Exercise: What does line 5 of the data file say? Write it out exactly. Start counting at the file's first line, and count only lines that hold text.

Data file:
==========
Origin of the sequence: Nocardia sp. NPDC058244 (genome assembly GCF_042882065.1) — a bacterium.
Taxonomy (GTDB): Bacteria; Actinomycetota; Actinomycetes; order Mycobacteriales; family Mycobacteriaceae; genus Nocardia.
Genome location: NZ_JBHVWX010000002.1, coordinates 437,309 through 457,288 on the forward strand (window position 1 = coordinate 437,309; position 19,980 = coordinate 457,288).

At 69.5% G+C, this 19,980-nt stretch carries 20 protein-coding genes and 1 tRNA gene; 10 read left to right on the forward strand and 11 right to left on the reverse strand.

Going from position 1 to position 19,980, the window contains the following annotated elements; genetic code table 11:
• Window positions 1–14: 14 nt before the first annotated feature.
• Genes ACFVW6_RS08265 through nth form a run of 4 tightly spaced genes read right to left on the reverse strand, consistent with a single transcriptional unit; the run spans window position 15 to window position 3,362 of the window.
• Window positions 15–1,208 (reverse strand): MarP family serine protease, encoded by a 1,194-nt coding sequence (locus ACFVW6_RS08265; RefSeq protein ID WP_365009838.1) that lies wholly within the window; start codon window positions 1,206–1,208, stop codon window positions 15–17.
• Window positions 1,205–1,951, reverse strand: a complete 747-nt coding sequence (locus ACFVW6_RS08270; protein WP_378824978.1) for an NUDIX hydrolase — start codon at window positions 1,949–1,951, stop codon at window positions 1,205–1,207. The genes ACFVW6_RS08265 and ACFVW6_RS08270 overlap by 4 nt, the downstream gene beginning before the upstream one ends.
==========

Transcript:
Going from position 1 to position 19,980, the window contains the following annotated elements; genetic code table 11: